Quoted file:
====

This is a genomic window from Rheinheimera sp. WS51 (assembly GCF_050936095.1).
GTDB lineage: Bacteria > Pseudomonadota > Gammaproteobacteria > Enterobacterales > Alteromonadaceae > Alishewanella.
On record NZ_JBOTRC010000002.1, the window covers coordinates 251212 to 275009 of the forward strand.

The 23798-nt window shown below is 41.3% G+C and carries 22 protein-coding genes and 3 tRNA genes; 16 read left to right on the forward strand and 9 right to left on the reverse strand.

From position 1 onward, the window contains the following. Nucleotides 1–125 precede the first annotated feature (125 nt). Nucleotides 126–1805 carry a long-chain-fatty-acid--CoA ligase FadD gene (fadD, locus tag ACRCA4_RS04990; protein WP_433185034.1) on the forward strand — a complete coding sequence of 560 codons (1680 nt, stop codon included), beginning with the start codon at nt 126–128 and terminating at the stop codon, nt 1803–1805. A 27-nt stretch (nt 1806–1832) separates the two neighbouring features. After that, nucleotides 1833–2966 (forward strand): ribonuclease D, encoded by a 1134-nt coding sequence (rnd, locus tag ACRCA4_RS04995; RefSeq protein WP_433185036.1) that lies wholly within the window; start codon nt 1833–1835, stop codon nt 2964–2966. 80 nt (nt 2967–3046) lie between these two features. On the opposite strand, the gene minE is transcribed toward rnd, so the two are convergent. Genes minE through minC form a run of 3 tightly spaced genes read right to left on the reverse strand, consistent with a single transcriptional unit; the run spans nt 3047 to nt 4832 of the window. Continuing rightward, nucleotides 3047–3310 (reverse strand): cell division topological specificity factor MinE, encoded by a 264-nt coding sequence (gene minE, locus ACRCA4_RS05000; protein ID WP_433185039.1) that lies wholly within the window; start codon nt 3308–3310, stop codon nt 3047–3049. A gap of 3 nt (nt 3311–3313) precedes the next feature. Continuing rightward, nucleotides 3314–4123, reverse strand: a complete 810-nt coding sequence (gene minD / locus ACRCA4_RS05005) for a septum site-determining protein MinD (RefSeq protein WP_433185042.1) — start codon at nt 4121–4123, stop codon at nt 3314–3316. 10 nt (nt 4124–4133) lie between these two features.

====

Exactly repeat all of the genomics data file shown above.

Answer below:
This is a genomic window from Rheinheimera sp. WS51 (assembly GCF_050936095.1).
GTDB lineage: Bacteria > Pseudomonadota > Gammaproteobacteria > Enterobacterales > Alteromonadaceae > Alishewanella.
On record NZ_JBOTRC010000002.1, the window covers coordinates 251212 to 275009 of the forward strand.

The 23798-nt window shown below is 41.3% G+C and carries 22 protein-coding genes and 3 tRNA genes; 16 read left to right on the forward strand and 9 right to left on the reverse strand.

From position 1 onward, the window contains the following. Nucleotides 1–125 precede the first annotated feature (125 nt). Nucleotides 126–1805 carry a long-chain-fatty-acid--CoA ligase FadD gene (fadD, locus tag ACRCA4_RS04990; protein WP_433185034.1) on the forward strand — a complete coding sequence of 560 codons (1680 nt, stop codon included), beginning with the start codon at nt 126–128 and terminating at the stop codon, nt 1803–1805. A 27-nt stretch (nt 1806–1832) separates the two neighbouring features. After that, nucleotides 1833–2966 (forward strand): ribonuclease D, encoded by a 1134-nt coding sequence (rnd, locus tag ACRCA4_RS04995; RefSeq protein WP_433185036.1) that lies wholly within the window; start codon nt 1833–1835, stop codon nt 2964–2966. 80 nt (nt 2967–3046) lie between these two features. On the opposite strand, the gene minE is transcribed toward rnd, so the two are convergent. Genes minE through minC form a run of 3 tightly spaced genes read right to left on the reverse strand, consistent with a single transcriptional unit; the run spans nt 3047 to nt 4832 of the window. Continuing rightward, nucleotides 3047–3310 (reverse strand): cell division topological specificity factor MinE, encoded by a 264-nt coding sequence (gene minE, locus ACRCA4_RS05000; protein ID WP_433185039.1) that lies wholly within the window; start codon nt 3308–3310, stop codon nt 3047–3049. A gap of 3 nt (nt 3311–3313) precedes the next feature. Continuing rightward, nucleotides 3314–4123, reverse strand: a complete 810-nt coding sequence (gene minD / locus ACRCA4_RS05005) for a septum site-determining protein MinD (RefSeq protein WP_433185042.1) — start codon at nt 4121–4123, stop codon at nt 3314–3316. 10 nt (nt 4124–4133) lie between these two features.